Thursday, July 2, 2020

Syntax Club: "XVII. Mitwelt"

Syntax Club: Autobiography of Red

Please see here for previous installments of Syntax Club; feel free to post comments and thoughts and sentences you love here on the site or Twitter; if you try an exercise feel free to Tweet some of your results using the #SyntaxClub tag.


--How is this work essayistic, or possibly of value to essayists?
--What is distinctive, noteworthy, excellent, or interesting about the sentences in this work?


We get our first view of the adult Geryon hanging out in Buenos Aires, as well as more details about Geryon's life: he studies German philosophy, seems to have a fondness for Heidigger, maintains contact with his brother, finds travel a little bit stressful and alienating, and struggles with how the blank desertion of his own mind (i.e., his inability to render his experience of the world in terms comprehensible to others, I think) might mean that he was mad.


What is a Mitwelt?

"in the thought of German philosopher Martin Heidegger (1889–1976), that aspect of Dasein (being-in-the-world) that is constituted by a person’s relationships and interactions with other people. It was introduced into psychology by Swiss existentialist psychologist Ludwig Binswanger (1881–1966). Compare Eigenwelt; Umwelt. [German, literally: “with world”]"

So...we're gonna have to talk about Heidegger?

We probably need to have at least a peripheral awareness of the fact that Heidegger and time play a role in this text, though I will admit it is not a role I have a full grasp on. There is a box inside my head labelled "Incomprehensible German Mysticism", and for a long time I placed both Heidegger and Hegel in this box; it was only through the patient and kind and tireless efforts of Dr. Dennis Sepper, an excellent instructor I once had at the University of Dallas, that I began to accept that Heidegger is a serious thing worth serious study (Hegel I am still not so sure about). Despite all that, I will quickly find myself hopelessly out of my league if I attempt Super Serious Heidegger Analysis, but I can put together some loose resources and notes if it is helpful to our readers.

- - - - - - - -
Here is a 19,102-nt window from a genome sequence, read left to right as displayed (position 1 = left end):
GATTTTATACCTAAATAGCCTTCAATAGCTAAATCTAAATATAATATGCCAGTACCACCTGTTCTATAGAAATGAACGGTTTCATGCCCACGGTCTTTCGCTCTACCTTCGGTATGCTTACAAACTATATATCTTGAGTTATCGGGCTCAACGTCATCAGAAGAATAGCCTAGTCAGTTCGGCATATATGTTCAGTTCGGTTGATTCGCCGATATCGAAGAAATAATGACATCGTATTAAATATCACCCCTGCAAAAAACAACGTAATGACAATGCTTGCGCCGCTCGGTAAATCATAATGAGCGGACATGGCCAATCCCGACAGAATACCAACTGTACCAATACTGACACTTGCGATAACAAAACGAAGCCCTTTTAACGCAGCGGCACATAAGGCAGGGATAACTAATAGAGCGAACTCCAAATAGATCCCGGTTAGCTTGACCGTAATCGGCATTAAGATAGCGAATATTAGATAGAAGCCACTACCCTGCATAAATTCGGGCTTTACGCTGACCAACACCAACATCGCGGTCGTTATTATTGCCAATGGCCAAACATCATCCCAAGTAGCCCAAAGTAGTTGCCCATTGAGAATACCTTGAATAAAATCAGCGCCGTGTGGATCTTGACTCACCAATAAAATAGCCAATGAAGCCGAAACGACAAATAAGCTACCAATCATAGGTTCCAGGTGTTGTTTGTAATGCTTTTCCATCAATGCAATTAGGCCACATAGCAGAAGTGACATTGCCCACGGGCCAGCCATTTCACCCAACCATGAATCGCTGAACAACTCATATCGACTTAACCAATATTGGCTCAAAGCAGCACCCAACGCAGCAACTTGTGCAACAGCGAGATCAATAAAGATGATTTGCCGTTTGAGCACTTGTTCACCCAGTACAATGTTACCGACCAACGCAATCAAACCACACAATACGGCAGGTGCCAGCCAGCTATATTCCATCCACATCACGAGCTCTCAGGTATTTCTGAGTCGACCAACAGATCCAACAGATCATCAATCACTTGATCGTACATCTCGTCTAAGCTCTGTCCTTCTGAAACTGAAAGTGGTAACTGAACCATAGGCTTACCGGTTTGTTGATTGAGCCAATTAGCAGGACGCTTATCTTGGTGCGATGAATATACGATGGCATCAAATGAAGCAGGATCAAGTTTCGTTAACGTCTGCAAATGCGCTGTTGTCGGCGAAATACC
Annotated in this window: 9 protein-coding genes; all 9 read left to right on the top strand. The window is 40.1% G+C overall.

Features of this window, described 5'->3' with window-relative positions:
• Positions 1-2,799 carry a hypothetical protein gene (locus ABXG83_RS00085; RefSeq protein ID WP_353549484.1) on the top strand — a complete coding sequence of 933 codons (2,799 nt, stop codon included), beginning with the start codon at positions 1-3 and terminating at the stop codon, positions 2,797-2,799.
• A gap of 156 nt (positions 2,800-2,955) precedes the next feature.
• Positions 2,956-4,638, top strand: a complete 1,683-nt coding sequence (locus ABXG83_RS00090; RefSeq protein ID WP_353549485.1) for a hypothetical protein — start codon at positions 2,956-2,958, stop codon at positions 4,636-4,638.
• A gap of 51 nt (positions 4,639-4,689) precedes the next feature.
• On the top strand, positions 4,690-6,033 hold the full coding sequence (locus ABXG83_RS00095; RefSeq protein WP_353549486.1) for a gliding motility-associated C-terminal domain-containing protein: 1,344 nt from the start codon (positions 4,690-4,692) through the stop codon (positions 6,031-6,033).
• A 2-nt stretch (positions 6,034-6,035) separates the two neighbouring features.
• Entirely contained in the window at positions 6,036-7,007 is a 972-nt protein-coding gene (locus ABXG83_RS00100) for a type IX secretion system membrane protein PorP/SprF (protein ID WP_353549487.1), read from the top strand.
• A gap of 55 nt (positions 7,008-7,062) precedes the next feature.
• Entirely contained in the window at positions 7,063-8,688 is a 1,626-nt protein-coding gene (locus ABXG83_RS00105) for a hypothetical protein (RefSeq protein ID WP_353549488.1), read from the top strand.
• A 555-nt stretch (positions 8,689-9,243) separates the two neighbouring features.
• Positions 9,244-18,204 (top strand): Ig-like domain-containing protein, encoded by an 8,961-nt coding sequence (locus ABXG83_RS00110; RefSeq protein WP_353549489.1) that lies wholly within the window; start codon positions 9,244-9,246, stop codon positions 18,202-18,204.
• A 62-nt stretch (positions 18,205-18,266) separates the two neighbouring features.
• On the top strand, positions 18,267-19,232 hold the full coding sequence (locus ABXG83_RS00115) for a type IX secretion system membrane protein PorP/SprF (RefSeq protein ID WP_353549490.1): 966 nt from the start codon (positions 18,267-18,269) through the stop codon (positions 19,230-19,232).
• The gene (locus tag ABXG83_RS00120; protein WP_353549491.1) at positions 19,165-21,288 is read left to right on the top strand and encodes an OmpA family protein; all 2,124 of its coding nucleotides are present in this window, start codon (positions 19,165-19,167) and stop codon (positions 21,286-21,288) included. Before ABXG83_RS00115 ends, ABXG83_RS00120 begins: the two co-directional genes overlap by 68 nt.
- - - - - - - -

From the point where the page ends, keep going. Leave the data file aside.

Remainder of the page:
Mitwelt, at least, seems approachable--the fact is that Geryon's being-in-the-world, in terms of his relationships and interactions with others, is wildly atypical, and worth keeping a close eye on as we move through the remainder of the text. Notice here how his internal world is both strained (fears that writing in German rather than Spanish might be illegal, though the waiter will merely approach to ask if he wants another drink in English) and illegible to others (not only is his likely synaesthesia, seen via the burning roses incident, strange, but also the poetic-mythic dimension; I don't think Geryon's alienation is only a function of his sensory experiences, but also the odd, shifting valves of internal and external inside his pysche--in some ways it feels like he might be the only one in this world to have an "ancient", "enchanted" understanding of what it means to be in the world).

The scraps of German we see in these sections are interesting too; I don't know either Heidegger's philosophical vocabulary well enough or any German at all to comment on them in a rigorous manner, but some cursory googling indicates that the first is something along the lines of "they are what they do" or "they are that which operates" (reminds me of Aristotle's notions of character: you are what you habitually do), the second "for/to lost hearing".

What's up with Geryon's brother?